CNN reports that small-scale, eco-oriented tourism is thriving in Tahiti, especially in the mountainous interior, and on the peninsula of Tahiti Iti. An influx of B & B’s, guesthouses and bungalows have cropped up, making a visit to the island paradise more affordable to budget travelers (after you cough up the plane ticket, but Air Tahiti Nui offers promotional prices and family discounts). The less-populous inland has loads of hiking trails, waterfalls, and remote beaches accessible only by foot, and outfitters such as Tahiti Evasion offer guided hikes for non-DIY’ers. On the luxury end, some properties, like Bora Bora’s InterContinental Resort, are reducing their carbon footprint by using high-tech cooling systems that use pumped-in, deep-sea water, instead of A/C units.

Additionally, great public transit and a thriving local food scene make it easier for culturally-inclined travelers to get a true taste of Tahiti. Roulottes, small food trucks found along Papeete’s waterfront, offers local ingredients and traditional dishes, while the central market, Marche Papeete, sells all manner of locally-grown produce. On rural Moorea, check out family farms, and slip into the relaxed, local way of life.

[Via Mother Nature Network]

[Photo credit: Flickr user D.[SansPretentionAucune]]

South by Southeast: Top 10 Southeast Asia

There’s a lot to see in Southeast Asia. Over the past five months, as I’ve traveled through this amazing region, it’s something I’ve experienced firsthand. From mind-blowing jungle ruins to outstanding food and world class beaches, there’s a never-ending wealth of curiosities for visitors. But with so much to see and do, it’s hard to know what to prioritize. Is Angkor Wat really as awesome as you’ve heard? Where should you go in Vietnam? Is it safe to eat the street food?

If you’ve been thinking about that dream trip to Southeast Asia but didn’t know where to start, today’s post is for you. We’re going to run through ten of Southeast Asia’s most amazing attractions, from the outstanding food to the best adventures and most awe-inspiring sights. Expect to find a few of the Southeast Asia’s most famous spots, along with my favorite “off-the-beaten path” Southeast Asian destinations from more than five months on the road. Ready to visit one of the world’s most fascinating regions? Keep reading below for our top ten picks…#10 – Bangkok’s Khao San Road
You simply can’t make a top 10 list on Southeast Asia without mentioning Bangkok’s Khao San Road. Love it or hate it, it’s the standard first stop for most Southeast Asian itineraries. The sheer volume of travelers, sizzling street food and range of shady characters ensure there’s always a good time and a story waiting to happen.

#9 – Street food in Ho Chi Minh City
The variety, quality and value of eating in Ho Chi Minh City, also known as Saigon, is beyond compare. From the freshest ingredients to crispy French baguettes to the most extreme culinary adventures, the food scene in Saigon is sure to amaze and delight. Check out Gadling’s “South by Southeast” investigation of eating in Saigon if you want to learn more.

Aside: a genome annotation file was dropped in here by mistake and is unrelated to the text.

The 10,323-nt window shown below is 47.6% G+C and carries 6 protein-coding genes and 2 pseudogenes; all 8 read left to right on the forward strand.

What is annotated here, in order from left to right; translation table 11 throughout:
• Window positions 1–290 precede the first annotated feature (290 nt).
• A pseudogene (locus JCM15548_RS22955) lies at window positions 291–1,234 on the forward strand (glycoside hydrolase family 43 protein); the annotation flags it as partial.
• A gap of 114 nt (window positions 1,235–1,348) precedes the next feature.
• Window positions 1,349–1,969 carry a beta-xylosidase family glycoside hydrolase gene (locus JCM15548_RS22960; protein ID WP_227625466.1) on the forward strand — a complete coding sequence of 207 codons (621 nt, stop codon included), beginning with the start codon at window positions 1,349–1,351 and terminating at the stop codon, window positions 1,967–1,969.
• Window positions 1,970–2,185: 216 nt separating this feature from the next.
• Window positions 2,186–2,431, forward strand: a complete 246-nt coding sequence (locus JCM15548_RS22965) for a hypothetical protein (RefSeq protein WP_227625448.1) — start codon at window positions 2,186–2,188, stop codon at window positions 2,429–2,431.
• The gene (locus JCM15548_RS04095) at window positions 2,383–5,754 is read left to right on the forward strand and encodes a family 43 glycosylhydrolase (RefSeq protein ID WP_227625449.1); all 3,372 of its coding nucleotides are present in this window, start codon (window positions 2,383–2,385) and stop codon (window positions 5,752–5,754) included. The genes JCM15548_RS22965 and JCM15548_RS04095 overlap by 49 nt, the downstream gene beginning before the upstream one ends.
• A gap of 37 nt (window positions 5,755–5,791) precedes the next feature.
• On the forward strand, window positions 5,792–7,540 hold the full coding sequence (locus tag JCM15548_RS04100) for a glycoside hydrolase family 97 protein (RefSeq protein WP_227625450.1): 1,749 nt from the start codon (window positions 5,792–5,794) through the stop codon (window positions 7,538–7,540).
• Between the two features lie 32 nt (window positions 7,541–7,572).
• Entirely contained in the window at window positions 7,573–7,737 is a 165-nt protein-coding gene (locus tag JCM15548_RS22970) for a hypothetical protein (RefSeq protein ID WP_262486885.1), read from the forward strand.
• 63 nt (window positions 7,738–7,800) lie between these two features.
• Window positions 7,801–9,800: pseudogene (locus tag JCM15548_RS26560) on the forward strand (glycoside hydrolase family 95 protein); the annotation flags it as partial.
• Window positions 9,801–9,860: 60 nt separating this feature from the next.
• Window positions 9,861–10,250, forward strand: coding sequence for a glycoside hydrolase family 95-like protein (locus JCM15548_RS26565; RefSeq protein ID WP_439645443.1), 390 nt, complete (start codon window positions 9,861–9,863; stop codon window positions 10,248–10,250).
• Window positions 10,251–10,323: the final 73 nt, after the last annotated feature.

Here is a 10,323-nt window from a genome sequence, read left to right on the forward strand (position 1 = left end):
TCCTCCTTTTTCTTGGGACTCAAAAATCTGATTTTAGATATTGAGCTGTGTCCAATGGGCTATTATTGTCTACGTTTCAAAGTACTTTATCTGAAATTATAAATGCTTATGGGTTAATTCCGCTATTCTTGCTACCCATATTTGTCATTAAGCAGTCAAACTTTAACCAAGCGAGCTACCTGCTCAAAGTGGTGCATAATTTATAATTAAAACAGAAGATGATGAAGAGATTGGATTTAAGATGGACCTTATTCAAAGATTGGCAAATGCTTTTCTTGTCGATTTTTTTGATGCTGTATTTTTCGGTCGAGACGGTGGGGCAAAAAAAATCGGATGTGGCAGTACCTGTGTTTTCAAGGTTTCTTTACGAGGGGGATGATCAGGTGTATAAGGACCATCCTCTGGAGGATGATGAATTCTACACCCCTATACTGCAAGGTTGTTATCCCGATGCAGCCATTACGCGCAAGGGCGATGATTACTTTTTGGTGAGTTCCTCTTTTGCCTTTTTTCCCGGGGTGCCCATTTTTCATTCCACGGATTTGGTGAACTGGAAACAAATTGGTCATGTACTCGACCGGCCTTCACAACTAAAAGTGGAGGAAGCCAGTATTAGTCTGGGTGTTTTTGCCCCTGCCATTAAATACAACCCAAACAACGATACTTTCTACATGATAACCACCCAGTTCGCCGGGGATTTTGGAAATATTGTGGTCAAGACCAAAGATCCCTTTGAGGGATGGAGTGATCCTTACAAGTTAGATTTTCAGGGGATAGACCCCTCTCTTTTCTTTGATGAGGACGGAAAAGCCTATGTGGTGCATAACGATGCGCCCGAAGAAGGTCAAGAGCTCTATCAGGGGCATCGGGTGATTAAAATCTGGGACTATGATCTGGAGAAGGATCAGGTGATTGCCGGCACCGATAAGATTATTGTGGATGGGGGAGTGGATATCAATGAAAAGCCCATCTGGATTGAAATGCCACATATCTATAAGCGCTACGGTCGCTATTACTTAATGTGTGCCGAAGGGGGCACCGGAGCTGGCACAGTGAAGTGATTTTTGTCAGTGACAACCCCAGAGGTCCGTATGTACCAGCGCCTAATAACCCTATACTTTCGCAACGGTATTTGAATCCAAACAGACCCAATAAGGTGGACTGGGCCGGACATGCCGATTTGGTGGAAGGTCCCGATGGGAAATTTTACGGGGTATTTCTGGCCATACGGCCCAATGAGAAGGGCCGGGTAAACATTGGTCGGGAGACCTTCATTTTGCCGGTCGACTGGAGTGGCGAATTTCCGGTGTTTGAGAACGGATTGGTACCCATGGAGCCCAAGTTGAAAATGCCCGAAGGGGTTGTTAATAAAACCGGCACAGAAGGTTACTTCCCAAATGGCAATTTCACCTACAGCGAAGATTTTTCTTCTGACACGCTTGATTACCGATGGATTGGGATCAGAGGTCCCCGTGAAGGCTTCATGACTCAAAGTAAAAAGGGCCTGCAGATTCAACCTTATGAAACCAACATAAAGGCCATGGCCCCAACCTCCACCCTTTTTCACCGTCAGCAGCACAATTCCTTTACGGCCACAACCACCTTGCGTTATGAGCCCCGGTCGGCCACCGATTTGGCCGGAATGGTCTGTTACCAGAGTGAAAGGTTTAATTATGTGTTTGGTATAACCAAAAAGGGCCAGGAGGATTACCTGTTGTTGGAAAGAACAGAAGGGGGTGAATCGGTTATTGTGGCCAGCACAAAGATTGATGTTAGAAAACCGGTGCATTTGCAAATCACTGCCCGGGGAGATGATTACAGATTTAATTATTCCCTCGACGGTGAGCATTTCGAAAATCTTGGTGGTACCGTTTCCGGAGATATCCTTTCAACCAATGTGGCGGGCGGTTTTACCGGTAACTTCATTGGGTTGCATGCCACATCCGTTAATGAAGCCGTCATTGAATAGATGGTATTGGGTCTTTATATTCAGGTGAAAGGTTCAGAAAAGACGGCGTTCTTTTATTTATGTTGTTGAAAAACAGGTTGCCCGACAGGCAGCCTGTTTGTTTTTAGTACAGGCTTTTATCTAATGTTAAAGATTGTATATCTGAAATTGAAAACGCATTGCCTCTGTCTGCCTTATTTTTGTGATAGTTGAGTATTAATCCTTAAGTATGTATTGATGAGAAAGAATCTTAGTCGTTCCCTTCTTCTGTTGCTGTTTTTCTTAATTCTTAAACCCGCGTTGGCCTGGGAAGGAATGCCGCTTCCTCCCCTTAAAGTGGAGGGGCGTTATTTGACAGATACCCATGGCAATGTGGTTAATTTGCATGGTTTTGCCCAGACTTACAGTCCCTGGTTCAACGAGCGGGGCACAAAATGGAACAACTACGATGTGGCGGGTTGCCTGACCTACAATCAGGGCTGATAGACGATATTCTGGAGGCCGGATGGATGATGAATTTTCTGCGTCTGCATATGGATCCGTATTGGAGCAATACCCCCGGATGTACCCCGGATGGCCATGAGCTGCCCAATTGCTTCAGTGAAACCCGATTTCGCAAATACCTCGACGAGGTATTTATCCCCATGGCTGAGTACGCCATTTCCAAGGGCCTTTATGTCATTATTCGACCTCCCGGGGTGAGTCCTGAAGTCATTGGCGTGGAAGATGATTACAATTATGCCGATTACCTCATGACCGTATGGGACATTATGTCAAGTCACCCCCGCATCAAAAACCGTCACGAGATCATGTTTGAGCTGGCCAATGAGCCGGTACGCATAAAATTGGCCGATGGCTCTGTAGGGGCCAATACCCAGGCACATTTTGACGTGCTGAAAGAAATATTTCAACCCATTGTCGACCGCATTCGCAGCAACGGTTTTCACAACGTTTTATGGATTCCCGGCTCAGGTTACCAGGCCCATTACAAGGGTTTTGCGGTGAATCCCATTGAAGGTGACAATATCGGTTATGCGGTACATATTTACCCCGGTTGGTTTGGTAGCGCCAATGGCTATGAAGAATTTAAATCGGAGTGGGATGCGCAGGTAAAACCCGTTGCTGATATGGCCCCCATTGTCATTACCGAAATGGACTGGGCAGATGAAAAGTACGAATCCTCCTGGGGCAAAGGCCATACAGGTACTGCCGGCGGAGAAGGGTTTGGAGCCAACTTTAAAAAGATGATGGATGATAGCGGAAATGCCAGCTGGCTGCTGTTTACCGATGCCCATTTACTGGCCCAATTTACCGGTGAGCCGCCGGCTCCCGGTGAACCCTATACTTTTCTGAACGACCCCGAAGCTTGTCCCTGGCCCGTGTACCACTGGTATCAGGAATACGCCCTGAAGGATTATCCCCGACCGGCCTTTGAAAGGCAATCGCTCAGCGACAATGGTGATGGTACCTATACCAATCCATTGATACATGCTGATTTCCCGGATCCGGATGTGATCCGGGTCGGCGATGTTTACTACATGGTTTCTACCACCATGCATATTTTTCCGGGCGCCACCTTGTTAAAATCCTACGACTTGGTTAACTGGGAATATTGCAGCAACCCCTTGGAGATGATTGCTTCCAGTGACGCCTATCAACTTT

#8 – Thailand’s Tarutao National Marine Park
It’s really hard to pick a favorite island in Thailand. There’s literally hundreds of them. But when we saw the secluded beauties that make up the Tarutao National Marine Park in Southern Thailand, we were hooked. This chain of wild, jungle islands offers beach camping, peace and quiet and some amazing snorkeling. Though Ko Lipe has gotten rather busy, Ko Adang, Ko Tarutao and Ko Rawi remain delightfully undeveloped.

#7 – Exploring Angkor Wat
With almost two million visitors a year, it’s clear that Angkor Wat is one of Southeast Asia’s most popular tourist attractions. When you first set eyes on the stone giant that is Angkor’s main temple, you’ll understand why. The intricate carvings and sheer size of this ancient archaeological marvel are simply mind-blowing. If you’re heading to Cambodia for a visit make sure to check out our 5 Angkor Wat tips.

#6 – Burma’s Taunggyi Balloon Festival
Burma (Myanmar), is the forgotten country of Southeast Asia. Visitors stay away because of the country’s hard-line military government. But those who make the trip inside this cloistered country come away awestruck by the sights and humbled by the friendly, welcoming citizens. This is particularly true at the annual Balloon Festival at Taunggyi, where hundreds of giant hot air balloons are launched into the sky over an eight day event. Make sure you read up on responsible travel to Burma if you want to go.

#5 – Wandering Luang Prabang
Is Luang Prabang the world’s most beautiful city? Achingly beautiful colonial French architecture, serene Buddhist temples and elegant palaces make this former royal capital of Laos a must on any Southeast Asia itinerary. Make sure to enjoy the town’s top-notch eating at spots like Tamarind and enjoy Luang Prabang’s buzzing night market.

#4 – Motorbiking the Golden Triangle
The Golden Triangle, a remote region bordering Northern Thailand, Laos and Burma, just might be one of Southeast Asia’s last great exotic destinations. The area’s curvy mountain roads and remote villages make it haven for motorcycle trips. Increasingly popular routes, reliable maps and cheap bike rentals make it easy for even novice cyclists to grab a helmet and hit the open road. Check out our guide to motorcycle trekking to get started.

#3 – The Gibbon Experience in Laos
Want to feel like a kid again? Try sleeping in a tree house and flying around on zip lines in the jungles of Northern Laos, home to the legendary Gibbon Experience. This one-of-a-kind eco park is pioneering a new model of forest conservation and sustainable tourism. Not to mention you might get to see some wildlife and it’s a crazy good time too.

#2 – Trekking in Luang Namtha
Chiang Mai has Southeast Asia’s most popular treks, but they are often overcrowded and disappointing. Instead, head to Luang Namtha in Northern Laos, an increasingly popular base for hikers looking to visit remote hill tribe villages. Imagine waking to the sound of roosters, bathing in a river and drinking moonshine with a village chief.

#1 – The ruins of Bagan
Move over Angkor Wat. There’s a new champion in town. The ruins of Bagan, a stunning complex of over 2,000 deserted temples in Myanmar, is quite possibly the world’s most amazing sight. Spend your days exploring the ghostly structures by horse cart or bike, discovering ancient Buddhist murals and climbing hidden staircases to gorgeous 360 degree views. If you want to read more about Myanmar, check out our guide to ethically visiting this fascinating country.

Gadling writer Jeremy Kressmann spent the last five months in Southeast Asia. You can read other posts on his adventures “South by Southeast” HERE.